Archive for August 13th, 2009

Historical account of macroeconomic modelling

August 13, 2009

I came across this short paper by 4 economists  on macroeconomic modelling. The focus of the paper is on the need for simpler macroeconomic models and go beyond DSGE models.

This paper argues that macro models should be as simple as possible, but not more so. Existing models are “more so” by far. It is time for the science of macro to step beyond representative agent, DSGE models and focus more on alternative heterogeneous agent macro models that take agent interaction, complexity, coordination problems and endogenous learning seriously. It further argues that as analytic work on these scientific models continues, policy-relevant models should be more empirically based; policy researchers should not approach the data with theoretical blinders on; instead, they should follow an engineering approach to policy analysis and let the data guide their choice of the relevant theory to apply.

 I liked the paper more for its interesting account (brief though) of the history of macroeconomic modelling. It tells you how the thinking evolved and finally we had a DSGE model. Here is a sample: 

The reason researchers clung to the rational expectations representative agent models for so long is not that they did not recognize their problems, but because of the analytical difficulties involved in moving beyond these models. Dropping the standard assumptions about agent rationality would complicate the already complicated models and abandoning the ad hoc representative agent assumption would leave them face to face with the difficulties raised by Sonnenschein, Mantel and Debreu.

Building more realistic models along these lines involves enormous work with little immediate payoff; one must either move beyond the extremely restrictive class of economic models to far more complicated analytic macro models, or one must replace the analytic modeling approach with virtual modeling. Happily, both changes are occurring; researchers are beginning to move on to models that attempt to deal with heterogeneous interacting agents, potential emergent macro properties, and behaviorally more varied and more realistic opportunistic agents.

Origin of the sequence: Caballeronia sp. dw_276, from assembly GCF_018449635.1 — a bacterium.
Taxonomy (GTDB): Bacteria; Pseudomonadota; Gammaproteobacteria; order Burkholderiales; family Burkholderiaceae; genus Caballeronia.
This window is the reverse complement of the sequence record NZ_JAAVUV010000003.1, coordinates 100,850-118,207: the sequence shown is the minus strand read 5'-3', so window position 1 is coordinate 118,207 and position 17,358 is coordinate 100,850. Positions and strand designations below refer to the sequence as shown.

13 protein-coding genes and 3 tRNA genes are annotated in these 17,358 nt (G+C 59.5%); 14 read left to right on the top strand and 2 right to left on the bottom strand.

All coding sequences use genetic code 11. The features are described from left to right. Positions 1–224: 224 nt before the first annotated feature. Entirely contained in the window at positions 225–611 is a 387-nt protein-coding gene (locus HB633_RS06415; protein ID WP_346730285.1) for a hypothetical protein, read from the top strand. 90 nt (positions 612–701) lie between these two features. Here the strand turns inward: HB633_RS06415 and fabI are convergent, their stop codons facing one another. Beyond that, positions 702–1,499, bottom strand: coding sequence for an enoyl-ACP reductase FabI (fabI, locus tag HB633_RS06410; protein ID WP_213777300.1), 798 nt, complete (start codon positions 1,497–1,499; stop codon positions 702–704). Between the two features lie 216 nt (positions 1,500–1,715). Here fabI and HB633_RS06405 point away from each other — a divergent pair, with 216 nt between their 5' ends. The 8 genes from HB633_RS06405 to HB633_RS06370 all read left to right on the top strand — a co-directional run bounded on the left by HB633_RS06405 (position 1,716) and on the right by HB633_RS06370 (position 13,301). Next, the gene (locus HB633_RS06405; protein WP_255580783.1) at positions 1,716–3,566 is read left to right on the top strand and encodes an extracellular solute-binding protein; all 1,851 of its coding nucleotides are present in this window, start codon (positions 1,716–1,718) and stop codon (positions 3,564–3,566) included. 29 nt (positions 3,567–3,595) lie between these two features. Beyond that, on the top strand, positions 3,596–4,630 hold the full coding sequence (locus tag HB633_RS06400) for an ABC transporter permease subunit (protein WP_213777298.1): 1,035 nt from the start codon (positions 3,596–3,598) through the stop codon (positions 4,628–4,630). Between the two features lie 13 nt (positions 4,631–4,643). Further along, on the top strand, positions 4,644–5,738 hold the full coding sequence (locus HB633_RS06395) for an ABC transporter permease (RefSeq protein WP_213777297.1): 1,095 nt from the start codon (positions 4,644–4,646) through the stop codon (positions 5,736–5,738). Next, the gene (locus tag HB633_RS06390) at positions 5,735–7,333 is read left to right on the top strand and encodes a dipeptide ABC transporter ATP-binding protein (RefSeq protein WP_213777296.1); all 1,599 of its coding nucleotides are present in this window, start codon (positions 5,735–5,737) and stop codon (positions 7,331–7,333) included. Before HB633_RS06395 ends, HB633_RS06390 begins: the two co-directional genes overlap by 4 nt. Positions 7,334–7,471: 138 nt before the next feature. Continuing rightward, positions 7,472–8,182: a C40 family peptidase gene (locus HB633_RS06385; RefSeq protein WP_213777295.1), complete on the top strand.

Thankfully we are seeing some changes with more realistic model setting. However, the rep agent model is still too powerful.

Anyways a nice short discussion on history of macro modelling.

US unemployment in recessions- Historical comparison

August 13, 2009

I had pointed about a very useful short research notefrom  FRBSF economists. It said high unemployment trends are going to continue as firms would recruit from already slack labor markets.

Here is another superb paperfrom Kansas Fed economists Edward S. Knotek II and Stephen Terry givings us more ideas on US unemployment in this crisis.

In this paper the authors:

  • Compare unemployment trends with all previous Post WWII crisis (current rate is still lower than 1981-82 crisis)
  • Last 2 recessions 1990-91 and 2001 were what is called as jobless recovery. It looks at reasons for the same. There are 3 reasons – 1) firms delayed restructuring, 2) mild recessions are followed by weak recoveries leading to lower rise in employment, 3) the firms have moved from temporary lay-offs in previous recessions to permanent lay-offs in 1990-91 and 2001 recessions. Temporary lay-offs can be reversed quickly but not in permanent lay-offs case.
  • Compares the US unemployment with unemployment in other major advanced economies banking crisis
  • Then it forecasts US unemployment taking international experience and forecasts US unemployment with just recession and recession+banking crisis.
  • As it is recession +banking crisis it does not look good at all as unemployment is at 6.5% in 2018. Moreover, the growth in labor markets is very slow.
  • However, there is a caution as US labor markets are very flexible and drawing from international experiences may not be right.

A very useful paper on a very hot issue.

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